By Thomas Escritt
MEININGEN, Germany – Germany’s ruling conservatives will have a hidden weapon in their campaign to remain in office when Angela Merkel calls time on 16 years as chancellor next month – a right-winger who many of them are however reluctant to call their own.
Hans-Georg Maassen was head of domestic intelligence – effectively Germany’s top neo-Nazi hunter – until he was forced to resign in 2018 after being accused of ignoring video evidence of far-right gangs chasing immigrants during riots in the east.
He had since reinvented himself as a Merkel critic and, in September’s federal election, will contest a seat in deepest eastern Germany on a pledge to pull in right-wing voters beyond the reach of the conservatives’ struggling candidate for chancellor, Armin Laschet.
“I have supporters from everywhere,” Maassen said a week ago as he sipped a beer with campaign activists on Meiningen’s medieval square, giving off a professorial air in spectacles with penny-sized lenses. “Laschet needs that.”
His campaign team endorses that assessment.
One, a Berlin social worker, signed up with Maassen, a critic of immigration, because she said the anti-Islamist radicalisation programmes she had worked on “glorified the left”.
Another, a human resources director, admired the Merkel who had been tough on Greece’s debts during the euro zone crisis, but thought it “all went off the rails in 2015″ when she allowed a million refugees into Germany – a trope that has gained traction with the West’s chaotic retreat from Afghanistan.
As a centrist, much of four-time election winner Merkel’s success story was built on her ability to unite liberals and traditionalists within her party.
Laschet has positioned himself as a centrist too.
But both he and the CDU party he took over from Merkel are struggling badly in the polls, making him reluctant to distance himself from Maassen, a man anathema not just to the centre-left Social Democrats (SPD) and Greens to whom Laschet is leaching votes, but also to the CDU‘s more liberal wing.
One CDU official, speaking on condition of anonymity, said the party would have preferred a more “reasonable” candidate in Meiningen.
Maassen was selected by the handful of members in the local party chapter to run in that constituency. He was never endorsed by party headquarters and is not on any national or regional candidate lists.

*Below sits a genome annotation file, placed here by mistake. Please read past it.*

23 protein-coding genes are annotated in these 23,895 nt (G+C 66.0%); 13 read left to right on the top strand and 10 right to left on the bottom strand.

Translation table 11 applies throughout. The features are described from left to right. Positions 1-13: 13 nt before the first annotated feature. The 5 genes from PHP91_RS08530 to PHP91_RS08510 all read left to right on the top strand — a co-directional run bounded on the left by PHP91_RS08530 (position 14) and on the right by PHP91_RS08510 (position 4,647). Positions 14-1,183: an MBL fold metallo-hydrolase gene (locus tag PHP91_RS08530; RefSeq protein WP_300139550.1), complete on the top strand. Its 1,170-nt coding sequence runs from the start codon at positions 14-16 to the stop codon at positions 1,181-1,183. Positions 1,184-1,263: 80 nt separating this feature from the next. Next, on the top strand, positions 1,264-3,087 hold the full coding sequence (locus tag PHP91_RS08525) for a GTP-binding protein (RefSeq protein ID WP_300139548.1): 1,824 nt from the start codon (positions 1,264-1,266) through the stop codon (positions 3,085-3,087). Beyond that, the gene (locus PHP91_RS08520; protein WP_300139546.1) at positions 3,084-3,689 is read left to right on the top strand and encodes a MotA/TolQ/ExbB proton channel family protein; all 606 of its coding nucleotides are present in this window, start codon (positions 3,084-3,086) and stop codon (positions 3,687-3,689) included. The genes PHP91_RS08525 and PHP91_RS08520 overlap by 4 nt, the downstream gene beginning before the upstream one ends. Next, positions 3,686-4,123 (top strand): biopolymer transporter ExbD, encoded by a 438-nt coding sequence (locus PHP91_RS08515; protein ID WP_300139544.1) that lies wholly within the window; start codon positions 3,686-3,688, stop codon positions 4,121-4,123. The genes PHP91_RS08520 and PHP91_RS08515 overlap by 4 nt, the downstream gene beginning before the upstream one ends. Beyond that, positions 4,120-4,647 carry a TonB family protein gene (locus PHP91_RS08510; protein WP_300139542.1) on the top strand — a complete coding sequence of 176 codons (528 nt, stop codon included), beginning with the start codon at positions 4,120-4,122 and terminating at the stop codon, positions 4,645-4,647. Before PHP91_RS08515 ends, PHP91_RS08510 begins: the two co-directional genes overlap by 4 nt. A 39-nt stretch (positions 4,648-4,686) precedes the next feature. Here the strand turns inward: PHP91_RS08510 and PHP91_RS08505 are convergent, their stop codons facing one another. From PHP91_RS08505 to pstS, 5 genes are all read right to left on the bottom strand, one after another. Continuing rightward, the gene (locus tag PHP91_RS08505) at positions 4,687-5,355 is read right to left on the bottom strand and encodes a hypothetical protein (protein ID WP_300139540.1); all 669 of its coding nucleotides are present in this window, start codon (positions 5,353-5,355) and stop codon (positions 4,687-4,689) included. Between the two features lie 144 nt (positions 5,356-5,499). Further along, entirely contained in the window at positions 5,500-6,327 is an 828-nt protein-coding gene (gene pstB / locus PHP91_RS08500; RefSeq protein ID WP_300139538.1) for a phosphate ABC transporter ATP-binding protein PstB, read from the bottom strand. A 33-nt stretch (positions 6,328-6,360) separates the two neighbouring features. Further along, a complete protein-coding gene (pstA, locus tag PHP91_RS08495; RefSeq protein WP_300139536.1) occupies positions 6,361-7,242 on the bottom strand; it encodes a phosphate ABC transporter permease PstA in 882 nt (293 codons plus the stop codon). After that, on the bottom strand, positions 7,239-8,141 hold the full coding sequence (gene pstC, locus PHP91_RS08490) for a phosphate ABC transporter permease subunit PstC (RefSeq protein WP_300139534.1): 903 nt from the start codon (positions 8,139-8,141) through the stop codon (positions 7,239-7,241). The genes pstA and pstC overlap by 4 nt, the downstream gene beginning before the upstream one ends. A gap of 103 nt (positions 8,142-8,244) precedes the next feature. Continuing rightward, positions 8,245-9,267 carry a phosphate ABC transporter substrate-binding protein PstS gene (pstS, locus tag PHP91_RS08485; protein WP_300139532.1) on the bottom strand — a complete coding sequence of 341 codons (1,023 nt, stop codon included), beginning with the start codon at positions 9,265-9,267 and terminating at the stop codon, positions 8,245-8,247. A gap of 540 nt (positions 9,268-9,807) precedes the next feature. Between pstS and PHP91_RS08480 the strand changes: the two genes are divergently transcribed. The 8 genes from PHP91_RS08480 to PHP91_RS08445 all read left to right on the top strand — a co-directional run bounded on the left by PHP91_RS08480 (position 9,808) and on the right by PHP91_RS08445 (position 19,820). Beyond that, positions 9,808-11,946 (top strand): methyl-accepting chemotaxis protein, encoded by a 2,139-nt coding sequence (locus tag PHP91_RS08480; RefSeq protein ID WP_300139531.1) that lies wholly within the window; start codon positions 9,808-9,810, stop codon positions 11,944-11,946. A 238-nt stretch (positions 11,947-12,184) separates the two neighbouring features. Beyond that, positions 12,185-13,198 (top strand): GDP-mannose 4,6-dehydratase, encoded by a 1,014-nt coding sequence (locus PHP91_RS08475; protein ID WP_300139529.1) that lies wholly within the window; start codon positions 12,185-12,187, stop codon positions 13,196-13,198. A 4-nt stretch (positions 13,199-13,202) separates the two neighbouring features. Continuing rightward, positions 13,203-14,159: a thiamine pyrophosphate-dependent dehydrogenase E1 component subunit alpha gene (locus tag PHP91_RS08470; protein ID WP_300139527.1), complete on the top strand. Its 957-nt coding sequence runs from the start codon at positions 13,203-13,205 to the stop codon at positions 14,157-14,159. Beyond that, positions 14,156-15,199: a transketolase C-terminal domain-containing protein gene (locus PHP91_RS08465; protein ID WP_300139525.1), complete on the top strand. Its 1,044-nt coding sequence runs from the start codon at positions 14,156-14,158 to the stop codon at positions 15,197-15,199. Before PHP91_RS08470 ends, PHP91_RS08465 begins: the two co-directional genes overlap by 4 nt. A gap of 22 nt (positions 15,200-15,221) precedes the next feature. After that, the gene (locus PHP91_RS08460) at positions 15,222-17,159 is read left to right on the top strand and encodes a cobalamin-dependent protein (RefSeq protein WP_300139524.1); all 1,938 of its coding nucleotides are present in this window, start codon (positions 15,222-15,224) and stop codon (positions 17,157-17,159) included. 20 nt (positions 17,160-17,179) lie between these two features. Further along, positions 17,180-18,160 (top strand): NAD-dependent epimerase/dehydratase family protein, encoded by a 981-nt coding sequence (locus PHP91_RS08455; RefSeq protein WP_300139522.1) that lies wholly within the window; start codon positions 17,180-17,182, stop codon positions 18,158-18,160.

But with the SPD polling ahead of the conservatives in one recent poll for the first time since 2006, Laschet’s need for reinforcements – even a man he has thus far steered clear of associating directly with – is growing more acute.
A spokesperson for the CDU leader told Reuters that Laschet did not comment on individual candidates and that, while he would be campaigning next week in Thuringia, the region where Meiningen is located, he would not take to the stump in Maassen’s constituency.
After Maassen left his job as head of the Federal Office for the Protection of the Constitution, he wrote an article criticising Merkel’s immigration policy and accusing “economic globalists” of undermining national cultures.
A fellow anti-extremism officer accused him of using anti-Semitic codewords in the piece, a charge that Maassen vehemently denies.
The region in which he is contesting a seat, one of thickly forested rolling hills, is a heartland of the anti-immigration Alternative for Germany party – but also a source of voters who will not desert the conservatives for parties on the left.
During last week’s constituency visit, Maassen told a crowd in Meiningen square that NATO‘s Afghan retreat could trigger a repeat of the 2015 refugee influx.
“I am fearful when I look at what is coming in Germany. I’m scared our immigration policy will repeat itself,” he said.
Earlier, over beers, he laughed as he showed an Afghanistan news alert that popped up on his phone in which NATO foreign ministers appealed for the Taliban to respect human rights. The appeal was a sign of the West’s impotence, he and the activists agreed.
“We should have left the country earlier, and in a better way,” he later told the crowd, to applause. A poll on Friday showed 80% of Germans expect more refugees to come as a result of the Afghanistan crisis.
In May, Laschet declined to answer directly when challenged by youth climate activist Luisa Neubauer on television on why he refused to condemn a man who she said was “undermining democracy” by “providing cover” for “anti-Semitic, anti-science” ideas.
Maassen’s nomination was a matter for the local party and “nobody has ever said Mr Maassen is an anti-Semite,” Laschet said, adding that, if he were, that would be a red line.